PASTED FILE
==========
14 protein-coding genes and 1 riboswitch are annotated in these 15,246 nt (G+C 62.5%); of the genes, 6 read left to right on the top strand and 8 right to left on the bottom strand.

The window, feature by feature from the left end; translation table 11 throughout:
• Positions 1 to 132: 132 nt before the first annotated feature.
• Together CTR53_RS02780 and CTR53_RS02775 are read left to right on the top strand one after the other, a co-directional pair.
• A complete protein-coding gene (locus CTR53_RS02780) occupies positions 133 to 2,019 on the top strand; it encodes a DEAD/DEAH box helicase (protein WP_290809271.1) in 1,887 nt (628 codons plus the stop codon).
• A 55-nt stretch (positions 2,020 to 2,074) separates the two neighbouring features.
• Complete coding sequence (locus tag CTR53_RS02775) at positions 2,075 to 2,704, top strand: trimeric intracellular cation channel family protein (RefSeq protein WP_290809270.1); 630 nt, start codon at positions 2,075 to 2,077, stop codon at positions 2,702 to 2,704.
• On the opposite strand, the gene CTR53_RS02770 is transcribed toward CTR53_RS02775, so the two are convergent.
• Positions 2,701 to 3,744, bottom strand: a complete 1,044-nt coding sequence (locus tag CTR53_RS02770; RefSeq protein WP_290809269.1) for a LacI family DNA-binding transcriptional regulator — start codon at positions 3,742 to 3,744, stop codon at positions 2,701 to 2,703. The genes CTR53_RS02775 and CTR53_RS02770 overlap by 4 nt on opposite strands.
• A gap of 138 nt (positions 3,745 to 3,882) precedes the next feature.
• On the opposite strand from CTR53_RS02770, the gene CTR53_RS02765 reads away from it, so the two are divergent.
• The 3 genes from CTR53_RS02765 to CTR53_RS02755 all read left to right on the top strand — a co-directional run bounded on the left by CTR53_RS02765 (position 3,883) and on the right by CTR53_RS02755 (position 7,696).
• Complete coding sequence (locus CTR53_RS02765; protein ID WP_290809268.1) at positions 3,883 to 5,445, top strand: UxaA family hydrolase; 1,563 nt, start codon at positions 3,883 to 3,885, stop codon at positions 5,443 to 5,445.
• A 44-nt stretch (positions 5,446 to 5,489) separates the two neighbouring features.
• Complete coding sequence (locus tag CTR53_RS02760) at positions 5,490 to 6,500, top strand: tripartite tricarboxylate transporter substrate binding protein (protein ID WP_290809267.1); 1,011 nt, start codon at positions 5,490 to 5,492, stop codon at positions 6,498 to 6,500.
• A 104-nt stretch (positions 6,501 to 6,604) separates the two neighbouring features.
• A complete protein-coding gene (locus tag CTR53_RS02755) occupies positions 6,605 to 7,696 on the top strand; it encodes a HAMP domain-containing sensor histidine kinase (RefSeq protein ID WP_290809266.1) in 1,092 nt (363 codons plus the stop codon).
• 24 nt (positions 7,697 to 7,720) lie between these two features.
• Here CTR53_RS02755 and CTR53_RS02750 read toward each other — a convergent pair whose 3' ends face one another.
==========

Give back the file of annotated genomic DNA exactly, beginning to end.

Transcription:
14 protein-coding genes and 1 riboswitch are annotated in these 15,246 nt (G+C 62.5%); of the genes, 6 read left to right on the top strand and 8 right to left on the bottom strand.

The window, feature by feature from the left end; translation table 11 throughout:
• Positions 1 to 132: 132 nt before the first annotated feature.
• Together CTR53_RS02780 and CTR53_RS02775 are read left to right on the top strand one after the other, a co-directional pair.
• A complete protein-coding gene (locus CTR53_RS02780) occupies positions 133 to 2,019 on the top strand; it encodes a DEAD/DEAH box helicase (protein WP_290809271.1) in 1,887 nt (628 codons plus the stop codon).
• A 55-nt stretch (positions 2,020 to 2,074) separates the two neighbouring features.
• Complete coding sequence (locus tag CTR53_RS02775) at positions 2,075 to 2,704, top strand: trimeric intracellular cation channel family protein (RefSeq protein WP_290809270.1); 630 nt, start codon at positions 2,075 to 2,077, stop codon at positions 2,702 to 2,704.
• On the opposite strand, the gene CTR53_RS02770 is transcribed toward CTR53_RS02775, so the two are convergent.
• Positions 2,701 to 3,744, bottom strand: a complete 1,044-nt coding sequence (locus tag CTR53_RS02770; RefSeq protein WP_290809269.1) for a LacI family DNA-binding transcriptional regulator — start codon at positions 3,742 to 3,744, stop codon at positions 2,701 to 2,703. The genes CTR53_RS02775 and CTR53_RS02770 overlap by 4 nt on opposite strands.
• A gap of 138 nt (positions 3,745 to 3,882) precedes the next feature.
• On the opposite strand from CTR53_RS02770, the gene CTR53_RS02765 reads away from it, so the two are divergent.
• The 3 genes from CTR53_RS02765 to CTR53_RS02755 all read left to right on the top strand — a co-directional run bounded on the left by CTR53_RS02765 (position 3,883) and on the right by CTR53_RS02755 (position 7,696).
• Complete coding sequence (locus CTR53_RS02765; protein ID WP_290809268.1) at positions 3,883 to 5,445, top strand: UxaA family hydrolase; 1,563 nt, start codon at positions 3,883 to 3,885, stop codon at positions 5,443 to 5,445.
• A 44-nt stretch (positions 5,446 to 5,489) separates the two neighbouring features.
• Complete coding sequence (locus tag CTR53_RS02760) at positions 5,490 to 6,500, top strand: tripartite tricarboxylate transporter substrate binding protein (protein ID WP_290809267.1); 1,011 nt, start codon at positions 5,490 to 5,492, stop codon at positions 6,498 to 6,500.
• A 104-nt stretch (positions 6,501 to 6,604) separates the two neighbouring features.
• A complete protein-coding gene (locus tag CTR53_RS02755) occupies positions 6,605 to 7,696 on the top strand; it encodes a HAMP domain-containing sensor histidine kinase (RefSeq protein ID WP_290809266.1) in 1,092 nt (363 codons plus the stop codon).
• 24 nt (positions 7,697 to 7,720) lie between these two features.
• Here CTR53_RS02755 and CTR53_RS02750 read toward each other — a convergent pair whose 3' ends face one another.